A Psychologist Explains How to Stop Binge Eating (3:22)
We all have a unique relationship with food. It's a nourishing necessity for our bodies but everyone has grown up with different messages and reactions toward food. Oftentimes, binge eating is connected to extreme emotions, such as anger, guilt, and shame. If you or someone you know is struggling with binge eating, this step-by-step plan from psychologist Dr. Brenda Wades can help break the vicious cycle of roller-coaster emotions and bingeing.
Step 1: Change the Conversation About Your Body
Feelings of self-hatred and anger can get wrapped up in your own view of your physical body. Give yourself a chance to adopt a new view and develop a healthier relationship with yourself. Dr. Wade suggests that you go for a walk, get more rest, and take the steps you need to recharge and reset your perspective. When your body is healthy, you'll be able to see yourself in a new light.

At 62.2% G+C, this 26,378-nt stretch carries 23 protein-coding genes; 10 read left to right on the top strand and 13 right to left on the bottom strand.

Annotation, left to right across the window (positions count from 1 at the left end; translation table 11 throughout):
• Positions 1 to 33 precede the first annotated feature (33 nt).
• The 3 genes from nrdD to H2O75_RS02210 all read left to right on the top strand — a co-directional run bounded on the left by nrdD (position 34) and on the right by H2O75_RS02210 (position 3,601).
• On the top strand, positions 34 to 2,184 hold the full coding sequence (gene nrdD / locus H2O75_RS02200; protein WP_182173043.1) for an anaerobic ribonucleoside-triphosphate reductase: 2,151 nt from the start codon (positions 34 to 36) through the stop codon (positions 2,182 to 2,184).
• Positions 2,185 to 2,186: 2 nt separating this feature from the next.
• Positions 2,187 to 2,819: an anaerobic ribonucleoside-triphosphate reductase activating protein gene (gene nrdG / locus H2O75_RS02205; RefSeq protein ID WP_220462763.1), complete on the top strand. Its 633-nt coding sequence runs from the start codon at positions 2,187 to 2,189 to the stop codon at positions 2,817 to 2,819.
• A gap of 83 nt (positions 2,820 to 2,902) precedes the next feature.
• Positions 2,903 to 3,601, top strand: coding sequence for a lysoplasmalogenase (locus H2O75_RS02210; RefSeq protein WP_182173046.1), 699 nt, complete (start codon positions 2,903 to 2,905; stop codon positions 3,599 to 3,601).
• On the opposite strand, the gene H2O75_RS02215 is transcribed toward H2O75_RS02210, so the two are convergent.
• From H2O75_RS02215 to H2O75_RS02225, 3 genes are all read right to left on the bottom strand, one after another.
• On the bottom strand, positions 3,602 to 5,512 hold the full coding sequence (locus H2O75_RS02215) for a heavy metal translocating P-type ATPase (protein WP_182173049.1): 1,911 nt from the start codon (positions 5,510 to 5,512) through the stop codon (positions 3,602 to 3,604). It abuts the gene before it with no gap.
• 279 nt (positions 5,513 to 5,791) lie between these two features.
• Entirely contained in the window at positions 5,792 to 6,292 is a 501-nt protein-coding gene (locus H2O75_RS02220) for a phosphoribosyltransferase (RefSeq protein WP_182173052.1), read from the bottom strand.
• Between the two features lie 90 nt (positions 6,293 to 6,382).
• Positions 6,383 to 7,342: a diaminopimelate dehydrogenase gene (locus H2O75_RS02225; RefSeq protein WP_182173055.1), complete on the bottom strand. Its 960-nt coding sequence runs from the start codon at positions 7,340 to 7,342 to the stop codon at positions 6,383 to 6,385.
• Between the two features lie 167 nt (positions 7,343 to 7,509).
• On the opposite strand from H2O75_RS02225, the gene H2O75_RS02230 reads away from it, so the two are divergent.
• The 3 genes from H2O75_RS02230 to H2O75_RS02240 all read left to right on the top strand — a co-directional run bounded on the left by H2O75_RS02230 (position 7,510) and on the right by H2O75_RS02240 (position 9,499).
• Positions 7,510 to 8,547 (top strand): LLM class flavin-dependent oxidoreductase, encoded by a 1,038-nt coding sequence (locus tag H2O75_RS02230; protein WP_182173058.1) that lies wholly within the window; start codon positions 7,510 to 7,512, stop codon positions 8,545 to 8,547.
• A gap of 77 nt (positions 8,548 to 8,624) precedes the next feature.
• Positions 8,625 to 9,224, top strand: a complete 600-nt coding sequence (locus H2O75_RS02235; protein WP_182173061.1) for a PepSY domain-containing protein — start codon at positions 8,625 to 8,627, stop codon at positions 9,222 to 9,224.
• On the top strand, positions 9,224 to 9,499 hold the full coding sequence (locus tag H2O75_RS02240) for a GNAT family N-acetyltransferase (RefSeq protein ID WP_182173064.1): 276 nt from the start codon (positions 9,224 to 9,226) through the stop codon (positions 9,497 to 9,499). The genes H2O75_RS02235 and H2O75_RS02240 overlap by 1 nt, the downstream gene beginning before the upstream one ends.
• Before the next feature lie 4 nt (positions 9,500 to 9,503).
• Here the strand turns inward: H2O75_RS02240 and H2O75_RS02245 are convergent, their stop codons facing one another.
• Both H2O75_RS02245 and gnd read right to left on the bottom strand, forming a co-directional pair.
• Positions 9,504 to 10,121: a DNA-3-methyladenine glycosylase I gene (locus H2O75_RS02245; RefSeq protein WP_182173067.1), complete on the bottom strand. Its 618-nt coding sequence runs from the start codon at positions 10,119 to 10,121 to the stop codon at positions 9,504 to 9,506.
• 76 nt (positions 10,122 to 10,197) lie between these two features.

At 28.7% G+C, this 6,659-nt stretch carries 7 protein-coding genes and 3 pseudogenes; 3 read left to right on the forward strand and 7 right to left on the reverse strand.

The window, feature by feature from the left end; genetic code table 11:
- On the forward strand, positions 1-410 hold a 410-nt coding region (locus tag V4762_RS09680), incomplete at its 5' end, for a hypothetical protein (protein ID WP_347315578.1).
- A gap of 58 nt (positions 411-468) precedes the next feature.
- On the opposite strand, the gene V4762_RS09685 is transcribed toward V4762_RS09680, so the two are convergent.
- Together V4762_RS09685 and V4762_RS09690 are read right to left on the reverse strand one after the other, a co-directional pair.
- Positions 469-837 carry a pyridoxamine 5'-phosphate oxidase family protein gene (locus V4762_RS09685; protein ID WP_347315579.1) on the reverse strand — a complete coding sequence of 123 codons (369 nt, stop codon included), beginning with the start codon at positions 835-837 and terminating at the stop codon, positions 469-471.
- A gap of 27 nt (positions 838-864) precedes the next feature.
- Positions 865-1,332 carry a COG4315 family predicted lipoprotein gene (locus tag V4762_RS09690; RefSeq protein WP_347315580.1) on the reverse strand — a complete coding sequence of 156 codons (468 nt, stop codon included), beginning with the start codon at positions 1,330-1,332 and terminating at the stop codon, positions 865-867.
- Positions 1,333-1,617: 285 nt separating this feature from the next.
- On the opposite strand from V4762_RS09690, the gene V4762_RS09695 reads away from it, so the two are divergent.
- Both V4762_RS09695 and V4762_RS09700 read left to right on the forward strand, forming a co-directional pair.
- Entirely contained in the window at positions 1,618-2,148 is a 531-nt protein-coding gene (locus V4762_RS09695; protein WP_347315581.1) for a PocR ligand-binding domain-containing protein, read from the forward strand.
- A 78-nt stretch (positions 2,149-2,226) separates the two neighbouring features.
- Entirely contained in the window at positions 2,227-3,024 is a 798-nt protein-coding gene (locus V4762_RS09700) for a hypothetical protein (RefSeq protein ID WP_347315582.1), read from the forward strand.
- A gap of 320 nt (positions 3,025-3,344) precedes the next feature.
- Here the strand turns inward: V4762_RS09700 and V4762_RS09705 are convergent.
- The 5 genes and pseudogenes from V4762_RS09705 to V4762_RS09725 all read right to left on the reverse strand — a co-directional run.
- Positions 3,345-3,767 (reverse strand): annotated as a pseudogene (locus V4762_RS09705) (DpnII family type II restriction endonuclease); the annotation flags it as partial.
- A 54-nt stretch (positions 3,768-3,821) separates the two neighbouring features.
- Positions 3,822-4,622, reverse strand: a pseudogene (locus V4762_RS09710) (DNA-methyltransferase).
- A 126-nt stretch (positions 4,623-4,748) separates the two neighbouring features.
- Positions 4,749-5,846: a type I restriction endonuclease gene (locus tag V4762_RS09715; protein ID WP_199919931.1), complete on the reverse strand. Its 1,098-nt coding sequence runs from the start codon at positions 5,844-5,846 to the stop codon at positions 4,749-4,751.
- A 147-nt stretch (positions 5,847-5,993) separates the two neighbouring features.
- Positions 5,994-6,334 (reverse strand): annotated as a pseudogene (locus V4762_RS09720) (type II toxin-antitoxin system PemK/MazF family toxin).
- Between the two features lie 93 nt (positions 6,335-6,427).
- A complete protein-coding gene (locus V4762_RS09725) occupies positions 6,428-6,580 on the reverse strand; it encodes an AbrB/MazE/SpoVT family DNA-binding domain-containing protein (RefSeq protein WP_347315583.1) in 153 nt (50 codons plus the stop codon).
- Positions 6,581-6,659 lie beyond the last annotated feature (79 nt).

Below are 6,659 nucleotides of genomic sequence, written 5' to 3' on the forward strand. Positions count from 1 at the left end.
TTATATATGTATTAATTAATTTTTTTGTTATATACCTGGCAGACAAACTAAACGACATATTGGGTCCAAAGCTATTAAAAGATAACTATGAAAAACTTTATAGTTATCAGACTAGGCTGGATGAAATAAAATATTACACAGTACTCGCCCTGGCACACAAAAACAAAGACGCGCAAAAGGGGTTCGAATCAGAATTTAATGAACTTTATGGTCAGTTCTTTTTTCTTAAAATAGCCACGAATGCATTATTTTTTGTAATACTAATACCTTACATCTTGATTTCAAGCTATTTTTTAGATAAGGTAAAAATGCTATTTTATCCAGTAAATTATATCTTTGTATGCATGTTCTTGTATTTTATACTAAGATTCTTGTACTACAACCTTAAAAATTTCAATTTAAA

Step 2: Find Emotional Support
Binge eating is often done in secret. When it's linked to guilt and shame, you won't want to engage in healthy social eating and drinking habits or you may continue to binge long after the party has ended. Dr. Wade recommends seeking out a support group. Chances are, you can't overcome binge eating alone. There are various options that you can try, whether it's through a formal program and therapy or reaching out to a registered dietitian, nutritionist, or simply starting by talking to a trusted friend, who can help you recognize the signs and triggers of emotional eating.
Step 3: Change the Message Around Food
You not only need food to live and thrive but you deserve and are worthy of the healthy food you consume. When you binge eat, don't let yourself use food as a numbing technique. Tell yourself that food is nourishment instead of a punishment.
Step 4: Nurture Your Spirit
Food should not be your go-to tactic for stress. If stress is your emotional eating trigger, you need to look elsewhere to relieve and manage your stress. Give yourself permission to relax with a non-food activity and reach out to others who can help support you and build you up so you can trust yourself when you're alone again, especially during stressful times.